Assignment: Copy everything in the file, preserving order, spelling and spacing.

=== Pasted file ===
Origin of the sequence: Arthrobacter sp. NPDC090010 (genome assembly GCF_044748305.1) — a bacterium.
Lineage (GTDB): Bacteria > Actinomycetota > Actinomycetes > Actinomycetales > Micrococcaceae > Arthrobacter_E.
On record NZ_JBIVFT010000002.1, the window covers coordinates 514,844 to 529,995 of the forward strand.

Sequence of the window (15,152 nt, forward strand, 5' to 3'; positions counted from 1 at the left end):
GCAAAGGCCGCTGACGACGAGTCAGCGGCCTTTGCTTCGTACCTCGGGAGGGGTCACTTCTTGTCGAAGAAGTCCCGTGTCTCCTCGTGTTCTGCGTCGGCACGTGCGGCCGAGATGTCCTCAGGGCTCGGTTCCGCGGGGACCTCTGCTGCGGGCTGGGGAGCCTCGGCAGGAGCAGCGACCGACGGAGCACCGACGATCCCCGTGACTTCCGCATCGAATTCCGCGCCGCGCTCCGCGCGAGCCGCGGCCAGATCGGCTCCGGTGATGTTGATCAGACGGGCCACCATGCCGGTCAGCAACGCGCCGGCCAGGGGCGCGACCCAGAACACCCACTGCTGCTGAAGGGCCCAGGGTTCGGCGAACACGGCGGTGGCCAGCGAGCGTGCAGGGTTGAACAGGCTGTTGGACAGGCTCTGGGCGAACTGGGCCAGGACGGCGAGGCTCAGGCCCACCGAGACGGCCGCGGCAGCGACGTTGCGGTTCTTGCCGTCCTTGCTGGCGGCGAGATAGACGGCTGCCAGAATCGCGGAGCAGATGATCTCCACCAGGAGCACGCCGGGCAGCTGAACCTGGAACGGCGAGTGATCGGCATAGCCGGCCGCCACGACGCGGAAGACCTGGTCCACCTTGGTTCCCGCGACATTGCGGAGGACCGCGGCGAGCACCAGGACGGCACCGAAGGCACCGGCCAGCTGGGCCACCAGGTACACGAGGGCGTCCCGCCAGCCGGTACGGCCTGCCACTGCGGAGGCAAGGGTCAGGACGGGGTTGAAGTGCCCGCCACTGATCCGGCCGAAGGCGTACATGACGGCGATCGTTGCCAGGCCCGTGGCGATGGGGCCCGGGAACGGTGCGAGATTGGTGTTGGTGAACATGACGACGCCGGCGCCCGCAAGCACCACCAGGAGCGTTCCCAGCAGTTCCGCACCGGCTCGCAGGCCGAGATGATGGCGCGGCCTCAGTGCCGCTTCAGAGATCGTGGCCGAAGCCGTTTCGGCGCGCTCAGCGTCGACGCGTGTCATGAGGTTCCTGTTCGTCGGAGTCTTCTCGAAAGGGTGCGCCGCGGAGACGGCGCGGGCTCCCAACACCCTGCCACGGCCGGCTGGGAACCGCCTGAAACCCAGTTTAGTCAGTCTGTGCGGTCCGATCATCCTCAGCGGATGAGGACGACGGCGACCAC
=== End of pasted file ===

Origin of the sequence: Arthrobacter sp. NPDC090010 (genome assembly GCF_044748305.1) — a bacterium.
Lineage (GTDB): Bacteria > Actinomycetota > Actinomycetes > Actinomycetales > Micrococcaceae > Arthrobacter_E.
On record NZ_JBIVFT010000002.1, the window covers coordinates 514,844 to 529,995 of the forward strand.

Sequence of the window (15,152 nt, forward strand, 5' to 3'; positions counted from 1 at the left end):
GCAAAGGCCGCTGACGACGAGTCAGCGGCCTTTGCTTCGTACCTCGGGAGGGGTCACTTCTTGTCGAAGAAGTCCCGTGTCTCCTCGTGTTCTGCGTCGGCACGTGCGGCCGAGATGTCCTCAGGGCTCGGTTCCGCGGGGACCTCTGCTGCGGGCTGGGGAGCCTCGGCAGGAGCAGCGACCGACGGAGCACCGACGATCCCCGTGACTTCCGCATCGAATTCCGCGCCGCGCTCCGCGCGAGCCGCGGCCAGATCGGCTCCGGTGATGTTGATCAGACGGGCCACCATGCCGGTCAGCAACGCGCCGGCCAGGGGCGCGACCCAGAACACCCACTGCTGCTGAAGGGCCCAGGGTTCGGCGAACACGGCGGTGGCCAGCGAGCGTGCAGGGTTGAACAGGCTGTTGGACAGGCTCTGGGCGAACTGGGCCAGGACGGCGAGGCTCAGGCCCACCGAGACGGCCGCGGCAGCGACGTTGCGGTTCTTGCCGTCCTTGCTGGCGGCGAGATAGACGGCTGCCAGAATCGCGGAGCAGATGATCTCCACCAGGAGCACGCCGGGCAGCTGAACCTGGAACGGCGAGTGATCGGCATAGCCGGCCGCCACGACGCGGAAGACCTGGTCCACCTTGGTTCCCGCGACATTGCGGAGGACCGCGGCGAGCACCAGGACGGCACCGAAGGCACCGGCCAGCTGGGCCACCAGGTACACGAGGGCGTCCCGCCAGCCGGTACGGCCTGCCACTGCGGAGGCAAGGGTCAGGACGGGGTTGAAGTGCCCGCCACTGATCCGGCCGAAGGCGTACATGACGGCGATCGTTGCCAGGCCCGTGGCGATGGGGCCCGGGAACGGTGCGAGATTGGTGTTGGTGAACATGACGACGCCGGCGCCCGCAAGCACCACCAGGAGCGTTCCCAGCAGTTCCGCACCGGCTCGCAGGCCGAGATGATGGCGCGGCCTCAGTGCCGCTTCAGAGATCGTGGCCGAAGCCGTTTCGGCGCGCTCAGCGTCGACGCGTGTCATGAGGTTCCTGTTCGTCGGAGTCTTCTCGAAAGGGTGCGCCGCGGAGACGGCGCGGGCTCCCAACACCCTGCCACGGCCGGCTGGGAACCGCCTGAAACCCAGTTTAGTCAGTCTGTGCGGTCCGATCATCCTCAGCGGATGAGGACGACGGCGACCAC